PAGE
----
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$173-million settlement reached in computer chip price-fixing case

A $173-million settlement has been reached with six computer chip manufacturers that conspired in a worldwide illegal price-fixing scheme, the state attorney general's office said Thursday.

The companies "conspired in an illegal global scheme to fix prices on chips used in computer equipment sold to consumers, schools and government offices," Atty. Gen. Jerry Brown said in a statement.

The manufacturers specialize in dynamic random access memory chips, known as DRAM, that store information temporarily for quick access. They are found in computers, servers, printers and routers, among other products.

Sales of the chips exceed $5 billion a year in the United States and $17 billion worldwide, Brown's office said.

Among those named in the lawsuit were Micron Technology and NEC Electronics America, both American companies, as well as firms from Germany, South Korea, Japan and Taiwan and their American subsidiaries.

Upper managers and salespeople from the companies agreed from 1998 to 2002 to charge customers illegally inflated prices for the computer chips, the attorney general's office said.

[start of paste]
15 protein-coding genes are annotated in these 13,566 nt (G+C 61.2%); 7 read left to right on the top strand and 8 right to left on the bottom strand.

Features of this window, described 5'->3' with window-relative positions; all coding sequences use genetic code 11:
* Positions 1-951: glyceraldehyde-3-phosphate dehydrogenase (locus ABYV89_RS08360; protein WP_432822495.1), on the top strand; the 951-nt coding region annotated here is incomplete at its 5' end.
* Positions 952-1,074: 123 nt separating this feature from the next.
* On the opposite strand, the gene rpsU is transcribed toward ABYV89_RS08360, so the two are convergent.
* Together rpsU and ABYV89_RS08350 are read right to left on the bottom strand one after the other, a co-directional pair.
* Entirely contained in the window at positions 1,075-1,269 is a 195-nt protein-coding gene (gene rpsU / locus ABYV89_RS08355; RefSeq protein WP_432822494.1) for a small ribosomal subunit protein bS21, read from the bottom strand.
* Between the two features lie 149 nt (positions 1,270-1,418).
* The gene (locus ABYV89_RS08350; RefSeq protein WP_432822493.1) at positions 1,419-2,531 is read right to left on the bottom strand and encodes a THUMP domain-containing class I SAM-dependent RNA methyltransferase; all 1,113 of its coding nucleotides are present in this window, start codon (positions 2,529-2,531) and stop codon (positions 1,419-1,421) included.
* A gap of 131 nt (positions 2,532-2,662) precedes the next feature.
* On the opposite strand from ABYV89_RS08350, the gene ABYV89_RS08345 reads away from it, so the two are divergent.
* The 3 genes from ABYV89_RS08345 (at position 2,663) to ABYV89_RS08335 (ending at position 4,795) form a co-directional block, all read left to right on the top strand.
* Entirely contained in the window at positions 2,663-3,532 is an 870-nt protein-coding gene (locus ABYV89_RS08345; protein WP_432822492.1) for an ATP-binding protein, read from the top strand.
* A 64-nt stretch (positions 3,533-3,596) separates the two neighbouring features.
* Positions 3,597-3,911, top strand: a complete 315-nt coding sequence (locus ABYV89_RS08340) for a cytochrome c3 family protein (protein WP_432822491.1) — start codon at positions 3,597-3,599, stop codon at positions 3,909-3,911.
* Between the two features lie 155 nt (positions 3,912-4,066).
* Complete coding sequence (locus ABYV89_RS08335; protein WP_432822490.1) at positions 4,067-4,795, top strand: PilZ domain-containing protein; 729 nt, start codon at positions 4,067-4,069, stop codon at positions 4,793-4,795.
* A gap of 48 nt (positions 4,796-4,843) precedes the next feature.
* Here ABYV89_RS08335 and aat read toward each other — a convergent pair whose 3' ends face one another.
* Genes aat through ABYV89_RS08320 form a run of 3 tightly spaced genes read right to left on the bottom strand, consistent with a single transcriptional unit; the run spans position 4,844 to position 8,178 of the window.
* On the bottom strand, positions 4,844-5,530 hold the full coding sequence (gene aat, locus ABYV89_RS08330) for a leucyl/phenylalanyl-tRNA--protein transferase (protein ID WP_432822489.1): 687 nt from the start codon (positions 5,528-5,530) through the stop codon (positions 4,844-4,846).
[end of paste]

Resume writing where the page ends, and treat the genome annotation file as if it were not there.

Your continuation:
The inflated prices resulted in California consumers, including government agencies and schools, being overcharged for products containing the memory chips, according to Brown’s investigation.

The $173-million settlement, which included 32 other state attorneys general, requires the companies to refrain from illegal price-fixing and to conduct extensive employee-compliance training, Brown said. The settlement must still be court-approved.

The money will be paid over two years, plus interest to the affected parties.

"The large price tag of this settlement should serve as a warning that we will crack down on any manufacturers around the world that choose to gouge consumers through illegal price-fixing schemes,” Brown said.

-- Ann M. Simmons

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